Oh dear, accountant cannot add

How much have we paid? Any figure will be an estimate but there’s an easy way to guess. In the years 1998 to March 2008 the Labour Government borrowed a total of £186bn to keep the government and economy going. They prevented a recession after the dot.com crash of 2000 by doing so. In the ten years from April 2008 to March 2018 the government borrowed £990 billion – or more than five times as much. That almost certainly would not have happened without the crash. It’s a very crude measure but the difference – or about £800 billion is one way of estimating the cost of the crash. Roughly speaking that’s £25,000 a household.

No, that’s not the way to do it. Especially for someone who insists that QE will never be unwound and therefore doesn’t exist….

In the meantime public spending has been slashed.

That’s not actually true. I mean, the man can add up can’t he? Number of pounds being spent is higher or lower than then?

20 thoughts on “Oh dear, accountant cannot add”

  1. Is Spud on a ‘Borrowing is bad m’kay’ day today then? Normally borrowing is double plus good, because it pays for itself, so presumably a) the Tories borrowing more than Labour should be a Good Thing, and b) we should now be living in a Land of Milk and Honey thanks to all the extra economic growth caused by all that borrowing……..

  2. WTF?

    “In the years 1998 to March 2008 the Labour Government borrowed a total of £186bn”

    An average of 18.6bn each year? A likely story. Total receipts grew from about 300bn per year to 500+bn per year, so that 186 total is complete bollocks.

    An average of 186bn per year I can imagine, which gives a total of nearly 2 trillion over ten years, which seems much more like it.

  3. @DuckyMcDuckface: £186bn sounds about right. For the first Labour government they stuck to Tory spending plans and were running a surplus for a while. So by the time Gordon turned the spending taps on post 2001 there was a fair bit of spare borrowing capacity. They probably only hit net borrowing by 2003/3. And looking back the amounts they were borrowing seem like chicken feed, 5/10/15bnpa. The sort of sums the State loses down a sofa nowadays.


  4. Bloke in North Dorset

    Jim’s correct about discounting the first 3 or even 4 years of Brown’s years. But that doesn’t tell the whole story and we probably need to look at dBorrowing/dt, or something similar.

  5. The government saved us from the dot-com boom? I didn’t notice.

    In other news, a poverty campaign job preservation group has announced the definition of ‘poverty’ must be changed to include people who currently aren’t poor. The main thrust is: poverty must include the extra costs people are burdeoned with by having children. Who’d’a’thunk? Having children makes you poor.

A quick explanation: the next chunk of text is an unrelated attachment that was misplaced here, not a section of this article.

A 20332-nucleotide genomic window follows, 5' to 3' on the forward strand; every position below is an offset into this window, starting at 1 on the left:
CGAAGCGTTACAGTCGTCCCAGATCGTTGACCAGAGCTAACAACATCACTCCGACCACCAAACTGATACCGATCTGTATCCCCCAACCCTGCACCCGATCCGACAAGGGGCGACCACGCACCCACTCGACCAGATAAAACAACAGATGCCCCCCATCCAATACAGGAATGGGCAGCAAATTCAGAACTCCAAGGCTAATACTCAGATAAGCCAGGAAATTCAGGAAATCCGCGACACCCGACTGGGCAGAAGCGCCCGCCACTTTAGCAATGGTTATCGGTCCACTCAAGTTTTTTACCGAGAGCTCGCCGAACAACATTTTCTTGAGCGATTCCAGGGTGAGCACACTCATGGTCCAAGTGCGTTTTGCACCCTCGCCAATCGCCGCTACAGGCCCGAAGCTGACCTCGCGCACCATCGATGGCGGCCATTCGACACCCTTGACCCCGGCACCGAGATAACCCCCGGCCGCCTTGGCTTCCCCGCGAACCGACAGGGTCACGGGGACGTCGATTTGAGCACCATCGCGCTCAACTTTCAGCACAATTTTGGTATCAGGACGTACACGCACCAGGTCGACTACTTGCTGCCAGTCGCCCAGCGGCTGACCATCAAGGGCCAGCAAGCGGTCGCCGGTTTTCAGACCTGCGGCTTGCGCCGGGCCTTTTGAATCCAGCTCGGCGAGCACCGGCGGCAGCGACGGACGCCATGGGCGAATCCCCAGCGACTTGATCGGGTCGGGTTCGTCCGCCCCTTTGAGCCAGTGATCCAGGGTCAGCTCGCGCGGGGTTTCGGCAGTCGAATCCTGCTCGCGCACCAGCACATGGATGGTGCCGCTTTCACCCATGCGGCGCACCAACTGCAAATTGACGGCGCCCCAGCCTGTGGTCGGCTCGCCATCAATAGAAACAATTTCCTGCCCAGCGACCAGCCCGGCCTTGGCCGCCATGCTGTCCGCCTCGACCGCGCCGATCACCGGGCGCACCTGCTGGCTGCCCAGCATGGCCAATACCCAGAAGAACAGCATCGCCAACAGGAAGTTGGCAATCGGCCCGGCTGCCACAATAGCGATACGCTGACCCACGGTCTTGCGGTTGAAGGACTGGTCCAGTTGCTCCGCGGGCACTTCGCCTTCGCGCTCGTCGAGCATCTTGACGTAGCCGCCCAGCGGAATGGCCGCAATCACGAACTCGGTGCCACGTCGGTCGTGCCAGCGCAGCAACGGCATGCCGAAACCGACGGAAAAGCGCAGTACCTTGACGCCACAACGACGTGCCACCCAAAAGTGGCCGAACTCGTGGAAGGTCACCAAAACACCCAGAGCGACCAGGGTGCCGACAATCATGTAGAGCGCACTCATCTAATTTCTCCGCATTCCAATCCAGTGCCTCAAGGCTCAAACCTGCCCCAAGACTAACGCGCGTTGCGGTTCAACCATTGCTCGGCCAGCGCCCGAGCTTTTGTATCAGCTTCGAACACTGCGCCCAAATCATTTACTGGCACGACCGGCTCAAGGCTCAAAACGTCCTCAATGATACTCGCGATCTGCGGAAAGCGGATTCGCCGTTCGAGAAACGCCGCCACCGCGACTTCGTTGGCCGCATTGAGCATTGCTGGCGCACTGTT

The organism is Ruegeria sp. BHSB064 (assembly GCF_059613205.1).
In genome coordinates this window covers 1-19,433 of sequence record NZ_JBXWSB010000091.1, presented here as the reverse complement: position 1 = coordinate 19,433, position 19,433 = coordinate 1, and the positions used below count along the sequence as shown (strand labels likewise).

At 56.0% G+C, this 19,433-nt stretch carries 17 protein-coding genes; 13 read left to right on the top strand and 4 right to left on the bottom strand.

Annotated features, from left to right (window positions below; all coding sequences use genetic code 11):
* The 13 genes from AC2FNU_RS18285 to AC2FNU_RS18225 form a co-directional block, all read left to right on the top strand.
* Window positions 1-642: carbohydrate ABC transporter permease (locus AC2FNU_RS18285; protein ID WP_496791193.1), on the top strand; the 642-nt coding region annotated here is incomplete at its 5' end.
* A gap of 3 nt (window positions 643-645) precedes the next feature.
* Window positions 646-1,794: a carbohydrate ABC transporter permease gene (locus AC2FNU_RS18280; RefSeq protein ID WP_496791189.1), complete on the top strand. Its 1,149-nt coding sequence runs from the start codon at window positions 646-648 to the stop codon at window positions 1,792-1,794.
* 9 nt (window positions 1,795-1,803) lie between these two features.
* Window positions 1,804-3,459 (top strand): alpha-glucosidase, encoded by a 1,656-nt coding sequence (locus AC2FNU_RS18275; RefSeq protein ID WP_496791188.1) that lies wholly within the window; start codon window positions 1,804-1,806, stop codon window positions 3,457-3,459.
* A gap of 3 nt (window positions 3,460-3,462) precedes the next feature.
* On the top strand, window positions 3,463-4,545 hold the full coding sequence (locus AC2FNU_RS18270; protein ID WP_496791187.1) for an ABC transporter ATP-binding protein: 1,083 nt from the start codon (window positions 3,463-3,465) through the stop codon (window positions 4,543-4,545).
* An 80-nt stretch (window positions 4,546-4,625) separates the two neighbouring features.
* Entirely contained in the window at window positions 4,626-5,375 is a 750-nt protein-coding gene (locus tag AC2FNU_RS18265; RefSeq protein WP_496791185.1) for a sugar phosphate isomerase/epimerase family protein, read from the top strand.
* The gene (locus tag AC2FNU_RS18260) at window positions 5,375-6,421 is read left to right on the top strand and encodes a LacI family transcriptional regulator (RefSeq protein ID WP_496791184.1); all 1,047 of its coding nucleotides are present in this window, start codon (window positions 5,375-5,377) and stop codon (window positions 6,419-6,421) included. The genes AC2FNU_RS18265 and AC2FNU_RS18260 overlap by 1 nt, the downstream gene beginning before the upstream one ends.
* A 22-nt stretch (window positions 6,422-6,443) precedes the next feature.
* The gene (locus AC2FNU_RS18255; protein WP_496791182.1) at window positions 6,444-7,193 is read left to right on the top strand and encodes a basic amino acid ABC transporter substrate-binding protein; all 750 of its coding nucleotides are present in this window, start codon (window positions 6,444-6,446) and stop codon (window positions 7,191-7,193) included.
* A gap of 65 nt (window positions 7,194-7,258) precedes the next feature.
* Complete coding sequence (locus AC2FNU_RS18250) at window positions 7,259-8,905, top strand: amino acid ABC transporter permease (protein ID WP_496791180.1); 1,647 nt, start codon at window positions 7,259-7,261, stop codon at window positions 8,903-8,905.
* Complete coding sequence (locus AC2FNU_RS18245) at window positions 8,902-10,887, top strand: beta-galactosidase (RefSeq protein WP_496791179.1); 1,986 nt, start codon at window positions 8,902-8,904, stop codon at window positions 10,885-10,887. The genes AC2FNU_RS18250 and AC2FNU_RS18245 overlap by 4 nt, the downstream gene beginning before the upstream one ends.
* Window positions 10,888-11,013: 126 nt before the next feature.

6. So those of us who are poor but do not have children are somehow the same as those on several times our income who have a couple of kids?

  7. Has anyone had the temerity to ask Capt Potato why he thinks there was risk of a recession in 2000? FTSE 100 was down 10% and all share was down 8% which is all pretty much within the standard range of variability. It is also hard to see how that crash would have fed into a recession – it must have hit the US much harder than the UK. Y2K is a more obvious threat than that. Maybe the government helped us survive that as well

  8. I liked this comment in Murphy’s article
    “Ten years later that crisis has not really ended. Worse, many economists – me included – think a new crisis may be just around the corner.”

    Although he always claims to be the number one economics blogger in the UK, it’s rather different to claim to be an economist, ain’t it?

  9. Murphy identifies as an economist. That’s the same as actually being one and anyone who disagrees is a racist neo-liberal far-right hater.

  10. @Bongo

    Mr Spud is very clearly implying the Tories were in power in 2008 when the bank crash hit. Hence your mistake.

    He’s a c*nt.

  11. Bongo, yes, he’s cunningly picked the boom years to make Labour look good, and missed out the last few years where they doubled their borrowing in about 18 months.

    (not that the Tories are any better, pissing money away like a drunken sailor)

  12. Snippa doesn’t even know Ohms law, and his father was an electrical engineer, if you believe Capt Potato. He struggles to portray his own life accurately

  13. jgh ‘poverty’
    “Social Metrics Commission” financed by:-
    Legatum Institute: charity no. 1140719, financed by:-
    Legatum Foundation Limited, an arm of the:-
    Legatum Group in Dubai.
    The charity alone has seven staff on £80,000 – £210,000.
    Might be genuine, of course.

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